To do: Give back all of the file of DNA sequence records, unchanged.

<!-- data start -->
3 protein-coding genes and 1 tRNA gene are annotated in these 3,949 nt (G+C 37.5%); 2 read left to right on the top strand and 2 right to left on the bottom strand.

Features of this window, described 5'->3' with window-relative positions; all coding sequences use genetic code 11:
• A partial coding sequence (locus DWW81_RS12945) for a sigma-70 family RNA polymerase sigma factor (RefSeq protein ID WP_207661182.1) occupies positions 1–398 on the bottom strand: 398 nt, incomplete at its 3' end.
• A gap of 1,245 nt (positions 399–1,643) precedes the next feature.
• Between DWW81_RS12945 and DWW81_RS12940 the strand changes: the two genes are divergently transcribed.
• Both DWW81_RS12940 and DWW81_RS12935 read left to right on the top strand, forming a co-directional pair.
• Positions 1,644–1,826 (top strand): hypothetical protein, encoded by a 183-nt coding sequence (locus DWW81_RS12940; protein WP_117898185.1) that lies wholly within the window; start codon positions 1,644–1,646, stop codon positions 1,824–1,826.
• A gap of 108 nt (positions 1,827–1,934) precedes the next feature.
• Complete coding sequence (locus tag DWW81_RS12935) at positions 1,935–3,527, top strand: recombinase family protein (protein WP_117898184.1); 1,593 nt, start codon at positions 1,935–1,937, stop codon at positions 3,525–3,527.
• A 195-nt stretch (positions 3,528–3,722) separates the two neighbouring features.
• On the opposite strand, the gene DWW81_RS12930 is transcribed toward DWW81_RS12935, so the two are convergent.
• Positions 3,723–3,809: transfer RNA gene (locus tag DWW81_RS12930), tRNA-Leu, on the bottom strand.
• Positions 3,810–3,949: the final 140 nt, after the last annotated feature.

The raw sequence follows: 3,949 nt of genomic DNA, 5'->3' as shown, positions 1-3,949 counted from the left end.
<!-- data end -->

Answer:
3 protein-coding genes and 1 tRNA gene are annotated in these 3,949 nt (G+C 37.5%); 2 read left to right on the top strand and 2 right to left on the bottom strand.

Features of this window, described 5'->3' with window-relative positions; all coding sequences use genetic code 11:
• A partial coding sequence (locus DWW81_RS12945) for a sigma-70 family RNA polymerase sigma factor (RefSeq protein ID WP_207661182.1) occupies positions 1–398 on the bottom strand: 398 nt, incomplete at its 3' end.
• A gap of 1,245 nt (positions 399–1,643) precedes the next feature.
• Between DWW81_RS12945 and DWW81_RS12940 the strand changes: the two genes are divergently transcribed.
• Both DWW81_RS12940 and DWW81_RS12935 read left to right on the top strand, forming a co-directional pair.
• Positions 1,644–1,826 (top strand): hypothetical protein, encoded by a 183-nt coding sequence (locus DWW81_RS12940; protein WP_117898185.1) that lies wholly within the window; start codon positions 1,644–1,646, stop codon positions 1,824–1,826.
• A gap of 108 nt (positions 1,827–1,934) precedes the next feature.
• Complete coding sequence (locus tag DWW81_RS12935) at positions 1,935–3,527, top strand: recombinase family protein (protein WP_117898184.1); 1,593 nt, start codon at positions 1,935–1,937, stop codon at positions 3,525–3,527.
• A 195-nt stretch (positions 3,528–3,722) separates the two neighbouring features.
• On the opposite strand, the gene DWW81_RS12930 is transcribed toward DWW81_RS12935, so the two are convergent.
• Positions 3,723–3,809: transfer RNA gene (locus tag DWW81_RS12930), tRNA-Leu, on the bottom strand.
• Positions 3,810–3,949: the final 140 nt, after the last annotated feature.

The raw sequence follows: 3,949 nt of genomic DNA, 5'->3' as shown, positions 1-3,949 counted from the left end.